Papyrus in roman time


The Romans wrote longer works on papyrus. They produced papyrus in individual sheets or as scrolls. Even then, they called the more extensive contents of such a scroll a book. In Rome at the time, there were already “companies,” essentially predecessors of publishers, which produced copies of important or popular works by copying texts onto papyrus scrolls. The cost of the papyrus depended on the format and quality of the ancient material. Papyrus derived from the plant of the same name could only be lettered on one side. To write on papyrus paper, the Romans used hollow quills, bones, or even quills made of bronze. They created ink made of iron oxide. Goose feathers as a writing utensil, by the way, have only been found by archaeologists starting in the 4th century AD.

Papyrus scroll

Where does papyrus come from?

Papyrus thickets grow in Egypt. Papyrus plants are made up of individual reeds with umbels, and its name is derived from the meaning “green, fresh, flourish.” The Latin word papyrus stems from the Greek word pápyros, and thus also resulted in the German word “Papier”! In ancient Egypt, the first papyri had probably been produced for writing purposes since the 3rd millennium BC. The cyperus papyrus provides the raw material, a sedge species that can grow up to three meters tall.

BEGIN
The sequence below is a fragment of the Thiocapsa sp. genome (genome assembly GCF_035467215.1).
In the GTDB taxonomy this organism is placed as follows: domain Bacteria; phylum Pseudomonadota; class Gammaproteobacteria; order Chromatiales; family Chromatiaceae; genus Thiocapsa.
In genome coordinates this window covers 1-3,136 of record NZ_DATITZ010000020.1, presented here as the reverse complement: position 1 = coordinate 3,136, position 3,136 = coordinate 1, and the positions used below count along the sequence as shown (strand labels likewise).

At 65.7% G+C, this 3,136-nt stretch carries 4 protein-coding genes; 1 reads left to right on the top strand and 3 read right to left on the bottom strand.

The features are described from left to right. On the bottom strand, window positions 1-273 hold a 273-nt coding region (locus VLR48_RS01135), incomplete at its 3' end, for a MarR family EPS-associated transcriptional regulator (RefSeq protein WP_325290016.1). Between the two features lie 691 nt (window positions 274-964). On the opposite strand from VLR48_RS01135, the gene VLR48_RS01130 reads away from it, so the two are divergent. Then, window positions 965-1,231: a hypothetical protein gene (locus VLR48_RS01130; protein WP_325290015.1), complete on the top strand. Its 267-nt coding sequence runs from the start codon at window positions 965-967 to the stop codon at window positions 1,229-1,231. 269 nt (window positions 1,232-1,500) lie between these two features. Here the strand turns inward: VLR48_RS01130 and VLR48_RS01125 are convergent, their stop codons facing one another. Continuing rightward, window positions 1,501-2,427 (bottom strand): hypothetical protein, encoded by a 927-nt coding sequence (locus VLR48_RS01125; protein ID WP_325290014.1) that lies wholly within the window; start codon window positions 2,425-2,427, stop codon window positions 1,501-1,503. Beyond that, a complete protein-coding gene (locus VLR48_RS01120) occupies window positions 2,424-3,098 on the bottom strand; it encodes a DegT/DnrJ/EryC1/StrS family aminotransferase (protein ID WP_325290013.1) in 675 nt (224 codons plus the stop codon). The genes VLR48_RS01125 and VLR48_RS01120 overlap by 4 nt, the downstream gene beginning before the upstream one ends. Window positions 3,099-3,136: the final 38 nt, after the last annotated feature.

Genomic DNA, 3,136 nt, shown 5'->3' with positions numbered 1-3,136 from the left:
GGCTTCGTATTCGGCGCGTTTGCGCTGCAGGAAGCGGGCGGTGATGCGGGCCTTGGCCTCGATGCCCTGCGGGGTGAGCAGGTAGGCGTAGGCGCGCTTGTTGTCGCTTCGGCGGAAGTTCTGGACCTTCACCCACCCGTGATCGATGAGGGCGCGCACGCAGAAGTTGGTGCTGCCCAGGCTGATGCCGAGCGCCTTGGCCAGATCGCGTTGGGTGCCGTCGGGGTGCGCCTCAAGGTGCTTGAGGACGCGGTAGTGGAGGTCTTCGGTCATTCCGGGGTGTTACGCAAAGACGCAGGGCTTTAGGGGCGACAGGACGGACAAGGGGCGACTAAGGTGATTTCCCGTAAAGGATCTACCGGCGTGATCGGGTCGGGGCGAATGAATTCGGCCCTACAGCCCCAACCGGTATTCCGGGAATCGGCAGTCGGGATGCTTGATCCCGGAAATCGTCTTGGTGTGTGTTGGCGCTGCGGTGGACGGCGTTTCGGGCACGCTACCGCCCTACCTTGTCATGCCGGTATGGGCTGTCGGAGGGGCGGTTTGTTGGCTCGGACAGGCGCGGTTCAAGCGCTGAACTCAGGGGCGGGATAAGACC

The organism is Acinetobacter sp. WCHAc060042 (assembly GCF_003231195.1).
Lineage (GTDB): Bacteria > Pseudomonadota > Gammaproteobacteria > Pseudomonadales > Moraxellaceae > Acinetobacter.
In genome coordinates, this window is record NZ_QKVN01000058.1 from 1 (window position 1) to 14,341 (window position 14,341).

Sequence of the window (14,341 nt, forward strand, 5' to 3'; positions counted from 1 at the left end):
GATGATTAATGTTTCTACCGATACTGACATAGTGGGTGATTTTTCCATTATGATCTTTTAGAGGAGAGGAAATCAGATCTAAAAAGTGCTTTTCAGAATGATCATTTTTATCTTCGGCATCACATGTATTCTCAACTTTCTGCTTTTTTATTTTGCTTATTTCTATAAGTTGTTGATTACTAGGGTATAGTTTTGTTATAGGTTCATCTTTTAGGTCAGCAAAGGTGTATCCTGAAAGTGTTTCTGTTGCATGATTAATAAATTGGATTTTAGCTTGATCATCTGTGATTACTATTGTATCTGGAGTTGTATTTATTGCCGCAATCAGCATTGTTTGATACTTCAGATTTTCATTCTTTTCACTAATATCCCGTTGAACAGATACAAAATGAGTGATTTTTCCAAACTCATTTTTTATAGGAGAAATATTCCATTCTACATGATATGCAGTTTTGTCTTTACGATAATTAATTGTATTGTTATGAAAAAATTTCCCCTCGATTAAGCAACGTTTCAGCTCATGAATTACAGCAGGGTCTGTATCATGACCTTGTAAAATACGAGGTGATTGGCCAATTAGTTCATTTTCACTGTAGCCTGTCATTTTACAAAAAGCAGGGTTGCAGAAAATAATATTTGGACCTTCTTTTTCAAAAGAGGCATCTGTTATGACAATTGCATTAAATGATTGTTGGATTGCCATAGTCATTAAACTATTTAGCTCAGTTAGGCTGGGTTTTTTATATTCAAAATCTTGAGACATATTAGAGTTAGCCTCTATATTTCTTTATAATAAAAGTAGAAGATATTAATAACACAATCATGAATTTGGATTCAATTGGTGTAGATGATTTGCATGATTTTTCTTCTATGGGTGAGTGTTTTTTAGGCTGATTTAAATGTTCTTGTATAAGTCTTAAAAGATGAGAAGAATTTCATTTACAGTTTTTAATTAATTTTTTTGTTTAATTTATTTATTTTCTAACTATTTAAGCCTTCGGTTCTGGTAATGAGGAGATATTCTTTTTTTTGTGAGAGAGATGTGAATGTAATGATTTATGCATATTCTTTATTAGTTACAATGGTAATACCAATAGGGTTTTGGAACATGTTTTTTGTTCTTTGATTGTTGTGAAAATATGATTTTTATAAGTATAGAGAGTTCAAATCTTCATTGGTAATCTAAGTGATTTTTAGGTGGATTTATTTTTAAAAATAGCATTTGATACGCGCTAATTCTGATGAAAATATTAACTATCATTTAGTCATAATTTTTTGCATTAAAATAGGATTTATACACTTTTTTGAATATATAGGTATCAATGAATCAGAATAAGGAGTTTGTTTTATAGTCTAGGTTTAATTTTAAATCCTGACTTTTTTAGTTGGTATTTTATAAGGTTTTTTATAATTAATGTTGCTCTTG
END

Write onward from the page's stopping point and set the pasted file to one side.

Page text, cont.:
What is Papyrus

Production of Papyrus

In the 13th book of his Natural History in the 1st century AD, Plinius the Elder describes the production of papyrus as a writing material: the marrow of the plant stalk is cut into strips up to four centimeters wide and laid on top of one another with a slight overlap. Two perpendicular layers of these strips are pressed and pounded together to a solid sheet and held together by the starchy plant juice. Then the “sheet” is dried. After this, the papyrus can be used for writing or drawing. With a special glue, the recipe is recorded by Plinius, the sheets are satinized and glued into scrolls with the fibers running in the same direction.

The width of the scrolls, which were used for Greek and Latin literary texts, is on average 20 to 25 centimeters. Plinius describes six different qualities of papyrus: from the fine hieratica (“holy”) or Augusta (“imperial”) to the rough emporitica (packing paper). Later, the name papyrus was transferred to paper discovered in China. Starting at the end of the 14th century, the paper was also used as writing material in Europe. 

Papyrus prodution